As a general rule of thumb, we prefer right clicking on column headers in Power Query to perform as many operations as possible because it’s quicker than navigating the Power Query Ribbon. However, the Transform options are available under the Transform Tab, and Format button to Trim, Clean or change text case.

How to trim and clean from the Format section of the Power Query Ribbon's Transform section

The operations are applied to all of the selected columns at once.

How to Trim All Columns in Power Query

To trim all columns in Power Query at one time, first select all by pressing CTRL + A. Then right click on a column header, and navigate to Transform, Trim. The Trim operation will be applied to all columns within a dataset in a single step.

Using Power Query to work with large datasets is a massive time saver compared to working in regular Excel spreadsheets where an operation would have to be applied to all columns in a dataset separately and then copied and pasted back into place as values.

The Difference Between Trim and Clean in Power Query

The main difference between the Trim and Clean functions in Power Query lies in their purposes and applications. Trim focuses on removing leading and trailing spaces from text, a common necessity for ensuring data consistency. On the other hand, Clean is designed to remove non-printable characters from text data, which are often invisible.

How to Clean Data in Power Query

To remove invisible, special characters like carriage returns and new lines in Power Query, right click the column header, select Transform, and Clean.

As you can see from the example dataset below, we applied a trim function remove the whitespace around the values that had it. However, it left the word Sugar Cookie split into two separate lines.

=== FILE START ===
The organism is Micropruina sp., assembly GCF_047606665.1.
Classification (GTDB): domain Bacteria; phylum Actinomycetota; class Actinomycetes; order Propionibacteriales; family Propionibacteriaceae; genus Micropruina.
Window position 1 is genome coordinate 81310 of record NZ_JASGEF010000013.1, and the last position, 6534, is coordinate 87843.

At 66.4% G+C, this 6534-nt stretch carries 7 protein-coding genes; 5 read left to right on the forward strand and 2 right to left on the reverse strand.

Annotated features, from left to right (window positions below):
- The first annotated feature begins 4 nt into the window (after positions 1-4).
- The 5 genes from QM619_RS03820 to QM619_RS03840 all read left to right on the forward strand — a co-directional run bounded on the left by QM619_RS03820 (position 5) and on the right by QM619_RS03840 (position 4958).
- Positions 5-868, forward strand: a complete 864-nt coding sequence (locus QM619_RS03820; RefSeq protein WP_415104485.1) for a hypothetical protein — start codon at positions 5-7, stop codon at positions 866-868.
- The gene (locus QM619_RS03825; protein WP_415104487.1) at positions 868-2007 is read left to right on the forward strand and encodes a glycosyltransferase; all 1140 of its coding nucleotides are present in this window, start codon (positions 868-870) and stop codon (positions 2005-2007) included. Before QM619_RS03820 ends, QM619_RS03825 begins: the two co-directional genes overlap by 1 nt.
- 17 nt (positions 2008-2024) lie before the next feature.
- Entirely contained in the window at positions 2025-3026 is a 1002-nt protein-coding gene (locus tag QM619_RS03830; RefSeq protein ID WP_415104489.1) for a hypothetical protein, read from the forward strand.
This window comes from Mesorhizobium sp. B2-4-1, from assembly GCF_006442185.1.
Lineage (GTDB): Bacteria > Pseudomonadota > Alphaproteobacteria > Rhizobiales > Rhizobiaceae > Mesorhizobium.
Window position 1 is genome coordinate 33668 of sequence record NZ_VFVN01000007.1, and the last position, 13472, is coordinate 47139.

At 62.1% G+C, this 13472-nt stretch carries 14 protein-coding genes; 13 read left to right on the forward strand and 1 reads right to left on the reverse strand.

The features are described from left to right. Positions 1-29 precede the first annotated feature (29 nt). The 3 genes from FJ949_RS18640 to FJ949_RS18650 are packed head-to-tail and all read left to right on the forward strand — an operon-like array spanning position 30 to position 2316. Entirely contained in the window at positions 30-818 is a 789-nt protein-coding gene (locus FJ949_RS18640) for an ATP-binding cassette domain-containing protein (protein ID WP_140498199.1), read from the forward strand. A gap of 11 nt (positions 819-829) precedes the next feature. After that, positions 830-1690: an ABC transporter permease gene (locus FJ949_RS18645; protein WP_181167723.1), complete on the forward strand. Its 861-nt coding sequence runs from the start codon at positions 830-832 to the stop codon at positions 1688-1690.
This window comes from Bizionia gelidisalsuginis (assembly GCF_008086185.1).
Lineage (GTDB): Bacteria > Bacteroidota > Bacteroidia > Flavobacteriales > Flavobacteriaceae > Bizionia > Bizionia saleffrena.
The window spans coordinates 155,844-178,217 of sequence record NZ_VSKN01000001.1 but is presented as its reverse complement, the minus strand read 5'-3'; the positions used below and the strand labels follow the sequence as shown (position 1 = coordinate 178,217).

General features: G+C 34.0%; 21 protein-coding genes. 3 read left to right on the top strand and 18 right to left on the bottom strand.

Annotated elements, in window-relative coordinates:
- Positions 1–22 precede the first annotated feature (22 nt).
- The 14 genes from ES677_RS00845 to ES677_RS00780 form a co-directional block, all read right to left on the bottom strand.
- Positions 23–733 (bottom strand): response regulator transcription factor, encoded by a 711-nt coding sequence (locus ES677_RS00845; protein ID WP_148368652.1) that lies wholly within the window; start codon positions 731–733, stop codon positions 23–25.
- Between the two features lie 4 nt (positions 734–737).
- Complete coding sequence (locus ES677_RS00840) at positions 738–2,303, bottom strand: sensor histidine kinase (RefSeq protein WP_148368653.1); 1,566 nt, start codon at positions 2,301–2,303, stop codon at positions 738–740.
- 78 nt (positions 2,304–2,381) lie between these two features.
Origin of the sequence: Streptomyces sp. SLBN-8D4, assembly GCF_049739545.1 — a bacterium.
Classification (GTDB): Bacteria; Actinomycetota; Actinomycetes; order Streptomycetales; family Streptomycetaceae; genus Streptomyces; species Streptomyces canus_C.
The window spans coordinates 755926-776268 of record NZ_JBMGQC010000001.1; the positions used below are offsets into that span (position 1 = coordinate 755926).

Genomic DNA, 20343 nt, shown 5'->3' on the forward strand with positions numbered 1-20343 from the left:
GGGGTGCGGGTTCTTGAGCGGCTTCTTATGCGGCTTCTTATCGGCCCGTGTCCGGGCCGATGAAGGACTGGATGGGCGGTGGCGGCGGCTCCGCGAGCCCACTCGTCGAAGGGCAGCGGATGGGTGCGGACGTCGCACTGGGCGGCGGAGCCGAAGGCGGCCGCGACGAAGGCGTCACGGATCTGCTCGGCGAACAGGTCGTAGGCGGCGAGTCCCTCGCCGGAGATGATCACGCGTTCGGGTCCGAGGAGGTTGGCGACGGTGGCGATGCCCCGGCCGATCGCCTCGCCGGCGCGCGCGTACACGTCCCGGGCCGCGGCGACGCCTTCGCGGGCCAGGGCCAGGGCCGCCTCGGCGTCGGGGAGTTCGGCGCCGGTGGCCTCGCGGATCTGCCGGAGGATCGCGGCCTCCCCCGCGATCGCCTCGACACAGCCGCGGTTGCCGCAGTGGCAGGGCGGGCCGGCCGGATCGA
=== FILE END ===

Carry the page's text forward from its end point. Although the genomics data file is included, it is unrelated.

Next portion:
Using the Clean function in Power Query to remove a carriage return to eliminate a split into two rows in a single cell

While Trim is essential for addressing visible whitespace issues, Clean is crucial for tackling hidden data integrity problems caused by non-printable characters. The two functions are often used together and compliment each other.

How to Replace Special Characters in Power Query

For more control over the data prep process than using Trim or Clean, you can right click on a column header in Power Query and select Replace Values. Expand Advanced Options and select a special character to replace. Options exist for Tab, Carriage Return, Line Feed, and Non-breaking Space.

Using replace values to replace specific special characters in a column of Power Query

To remove the special characters from a dataset, use the Insert Special Character as the Value to Find and then leave the Replace With field empty. When it’s empty it will find and delete the especial character from the selected column.

You can also replace values from a single column, multiple columns or an entire dataset all at once using this method.

Trim and Clean Data Using Power Query M

Power Query M is the formula language of Power Query. You can use formulas when creating custom columns or adjusting queries using the Advanced Editor. The syntax to trim text is: Text.Trim(Text) while the syntax for cleaning is: Text.Clean(Text) where the parenthesis contains the column name that you’re applying the formula to.

Sometimes using a formula to apply a trim or clean can give you more control over a process, or combined with conditional logic when you don’t necessarily want to apply the same function to a full column at one time.


Trimming and cleaning data in Power Query is essential for any data professional looking to ensure the accuracy and reliability of their analyses. Each one of the operations has the capability of causing a merge to fail, or for incorrect analysis to occur.

If you have low confidence in the data coming into Power Query, it may be worthwhile to apply a Trim and Clean function on a full dataset as an early data transformation step even if it’s not readily apparent that it’s needed. When Power Query is based on reports that are manually prepared it’s pretty common to have extra spaces and typos that people add without even knowing it that can disrupt Power Query. Because of this, we recommend using base reports directly out of computer systems where even if the formatting is bad, it’s consistently bad and can be more easily managed.